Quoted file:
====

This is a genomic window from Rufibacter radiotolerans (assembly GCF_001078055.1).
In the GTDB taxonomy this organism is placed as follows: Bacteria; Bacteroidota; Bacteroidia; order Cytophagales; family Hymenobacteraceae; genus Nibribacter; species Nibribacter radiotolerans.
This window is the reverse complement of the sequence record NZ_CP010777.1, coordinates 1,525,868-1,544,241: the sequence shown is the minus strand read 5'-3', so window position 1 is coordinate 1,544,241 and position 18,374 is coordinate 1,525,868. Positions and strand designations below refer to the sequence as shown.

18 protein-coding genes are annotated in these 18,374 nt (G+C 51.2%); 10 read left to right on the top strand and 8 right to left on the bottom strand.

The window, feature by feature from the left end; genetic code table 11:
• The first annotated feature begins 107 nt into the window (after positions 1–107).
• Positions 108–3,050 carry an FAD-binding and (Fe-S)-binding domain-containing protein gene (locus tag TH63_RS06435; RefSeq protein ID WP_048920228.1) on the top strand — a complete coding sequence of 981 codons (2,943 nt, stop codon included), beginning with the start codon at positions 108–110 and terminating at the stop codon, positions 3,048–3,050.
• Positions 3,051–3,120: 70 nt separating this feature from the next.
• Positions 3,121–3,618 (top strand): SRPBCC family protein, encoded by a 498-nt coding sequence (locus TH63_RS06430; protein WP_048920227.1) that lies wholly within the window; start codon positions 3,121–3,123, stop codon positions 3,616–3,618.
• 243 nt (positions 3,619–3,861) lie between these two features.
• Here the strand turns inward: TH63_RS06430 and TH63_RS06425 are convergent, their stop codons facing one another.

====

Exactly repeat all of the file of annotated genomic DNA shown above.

This is a genomic window from Rufibacter radiotolerans (assembly GCF_001078055.1).
In the GTDB taxonomy this organism is placed as follows: Bacteria; Bacteroidota; Bacteroidia; order Cytophagales; family Hymenobacteraceae; genus Nibribacter; species Nibribacter radiotolerans.
This window is the reverse complement of the sequence record NZ_CP010777.1, coordinates 1,525,868-1,544,241: the sequence shown is the minus strand read 5'-3', so window position 1 is coordinate 1,544,241 and position 18,374 is coordinate 1,525,868. Positions and strand designations below refer to the sequence as shown.

18 protein-coding genes are annotated in these 18,374 nt (G+C 51.2%); 10 read left to right on the top strand and 8 right to left on the bottom strand.

The window, feature by feature from the left end; genetic code table 11:
• The first annotated feature begins 107 nt into the window (after positions 1–107).
• Positions 108–3,050 carry an FAD-binding and (Fe-S)-binding domain-containing protein gene (locus tag TH63_RS06435; RefSeq protein ID WP_048920228.1) on the top strand — a complete coding sequence of 981 codons (2,943 nt, stop codon included), beginning with the start codon at positions 108–110 and terminating at the stop codon, positions 3,048–3,050.
• Positions 3,051–3,120: 70 nt separating this feature from the next.
• Positions 3,121–3,618 (top strand): SRPBCC family protein, encoded by a 498-nt coding sequence (locus TH63_RS06430; protein WP_048920227.1) that lies wholly within the window; start codon positions 3,121–3,123, stop codon positions 3,616–3,618.
• 243 nt (positions 3,619–3,861) lie between these two features.
• Here the strand turns inward: TH63_RS06430 and TH63_RS06425 are convergent, their stop codons facing one another.